MADRID — When King Juan Carlos appeared at a recent basketball game in front of thousands of subjects, he was greeted by persistent heckling and whistling. It was an unprecedented spectacle in a nearly four-decade reign over which the monarch has basked in the nation's love and respect.
What happened? The immediate cause is a corruption scandal engulfing Juan Carlos' son-in-law, Inaki Urdangarin, which has angered Spaniards in a time of crushing austerity. But the aging Juan Carlos himself has seemed increasingly out of touch with his people as they try to keep afloat in Europe's economic storm.
Urdangarin, married to the 75-year-old king's second daughter, Princess Cristina, is accused of using his position to embezzle several million dollars in public contracts assigned to a nonprofit foundation he set up.
The 45-year-old businessman, who denies any wrongdoing, faces questioning along with his wife's personal secretary. He gives closed-door testimony on Saturday before an investigating magistrate.
Juan Carlos, whose health has been declining along with his reputation, and the Spanish monarchy are facing one of their biggest crises ever.
"There is no deep-seated admiration for the monarchy as an institution as you'll find in the U.K. or in Holland," said Tom Burns Maranon, who has written several books about Juan Carlos. "The whole thing is almost a personal loyalty to the king. If the king's standing and reputation comes shooting down, then you're in a very sticky position."
The charismatic Juan Carlos, who took the throne in 1975 two days after the death of dictator Gen. Francisco Franco, is widely credited with helping the country usher in democracy — and with saving it by staring down a military coup in 1981.
Yet the stories of greed emerging from the Urdangarin case have deepened the sense that the royals are living large at the expense of a suffering nation. Juan Carlos was vilified last year after going on a luxurious African safari to hunt elephants while his subjects were being battered by economic woes and sky-high unemployment.
There is no major movement in Spain to eliminate the monarchy and restore a republican form of government. So far, only the leader of the regional Catalan Socialist Party has called openly for Juan Carlos to abdicate and allow his son, Crown Prince Felipe, to take the throne and bring the monarchy more in line with the 21st century.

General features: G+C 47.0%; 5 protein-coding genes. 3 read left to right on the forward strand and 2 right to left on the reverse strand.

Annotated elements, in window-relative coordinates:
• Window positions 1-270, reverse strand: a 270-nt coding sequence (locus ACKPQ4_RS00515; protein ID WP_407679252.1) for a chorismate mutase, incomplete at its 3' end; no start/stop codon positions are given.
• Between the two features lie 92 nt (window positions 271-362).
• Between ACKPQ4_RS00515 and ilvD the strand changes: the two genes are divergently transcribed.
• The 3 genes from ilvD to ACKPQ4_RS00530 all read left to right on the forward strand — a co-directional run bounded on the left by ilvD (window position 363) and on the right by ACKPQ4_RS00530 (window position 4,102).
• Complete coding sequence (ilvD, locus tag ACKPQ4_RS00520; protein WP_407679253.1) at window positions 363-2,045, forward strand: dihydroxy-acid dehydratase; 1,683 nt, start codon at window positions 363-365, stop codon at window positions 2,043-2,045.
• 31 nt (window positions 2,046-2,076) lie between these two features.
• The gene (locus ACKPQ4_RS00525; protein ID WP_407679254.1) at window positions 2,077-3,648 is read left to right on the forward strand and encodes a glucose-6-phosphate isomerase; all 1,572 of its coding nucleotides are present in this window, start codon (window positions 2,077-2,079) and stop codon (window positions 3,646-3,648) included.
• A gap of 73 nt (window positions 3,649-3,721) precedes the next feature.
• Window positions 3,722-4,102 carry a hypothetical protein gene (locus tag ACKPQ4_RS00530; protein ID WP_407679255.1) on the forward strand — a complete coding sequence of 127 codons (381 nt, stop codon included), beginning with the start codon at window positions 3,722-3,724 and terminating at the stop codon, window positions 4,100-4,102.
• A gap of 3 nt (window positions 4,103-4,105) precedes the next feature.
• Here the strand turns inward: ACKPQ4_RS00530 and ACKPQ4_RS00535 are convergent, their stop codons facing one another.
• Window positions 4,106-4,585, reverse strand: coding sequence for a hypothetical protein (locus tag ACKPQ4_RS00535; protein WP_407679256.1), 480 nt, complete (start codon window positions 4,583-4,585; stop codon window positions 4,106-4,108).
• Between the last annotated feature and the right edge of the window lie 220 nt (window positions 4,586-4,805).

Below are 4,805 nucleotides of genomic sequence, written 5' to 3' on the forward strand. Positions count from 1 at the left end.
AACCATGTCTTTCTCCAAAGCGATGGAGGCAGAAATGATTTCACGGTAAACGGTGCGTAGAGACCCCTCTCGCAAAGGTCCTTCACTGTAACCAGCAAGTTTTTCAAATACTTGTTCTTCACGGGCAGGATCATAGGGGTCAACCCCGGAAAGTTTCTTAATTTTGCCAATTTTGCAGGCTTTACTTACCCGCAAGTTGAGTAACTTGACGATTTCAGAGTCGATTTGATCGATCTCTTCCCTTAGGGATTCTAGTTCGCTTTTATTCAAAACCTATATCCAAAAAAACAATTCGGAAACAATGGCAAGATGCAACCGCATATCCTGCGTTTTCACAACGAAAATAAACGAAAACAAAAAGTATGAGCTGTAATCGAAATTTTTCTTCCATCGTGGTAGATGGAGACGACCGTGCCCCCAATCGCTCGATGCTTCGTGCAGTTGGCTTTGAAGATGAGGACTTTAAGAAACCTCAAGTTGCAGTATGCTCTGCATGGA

A palace official said Friday that Juan Carlos has no plans to abdicate and that no plan exists to fast track the succession of Felipe. The official spoke on condition of anonymity because of palace rules forbidding the official's identification.
But the sense of the king's popularity propping up the monarchy — a phenomenon known as "juancarlismo" — appears to be fading. A January poll showed about half of Spaniards approved of the king, an impressive rating — but sharply down from the three-quarters support he enjoyed a year before.
The king's health, meanwhile, has been a subject for concern over the past two years. He has had operations on both hips, a knee and for a benign lung tumor. On March 3, he will undergo back surgery, the royal palace said Thursday.
When Dutch Queen Beatrix, also 75, announced in January that she would abdicate and pass the crown to her eldest son, some wanted the same thing to happen in Spain.
But experts say the monarchies in the two countries are completely different. The Netherlands has a history of abdications for reasons of age, while in Spain it has been extremely rare.
Urdangarin is a former professional and Olympic handball medalist and the deals he landed were for things such as organizing seminars on using sports as a lure for tourism. Once presented to his countrymen as the perfect husband, Urdangarin has now become one of Spain's most detested figures.
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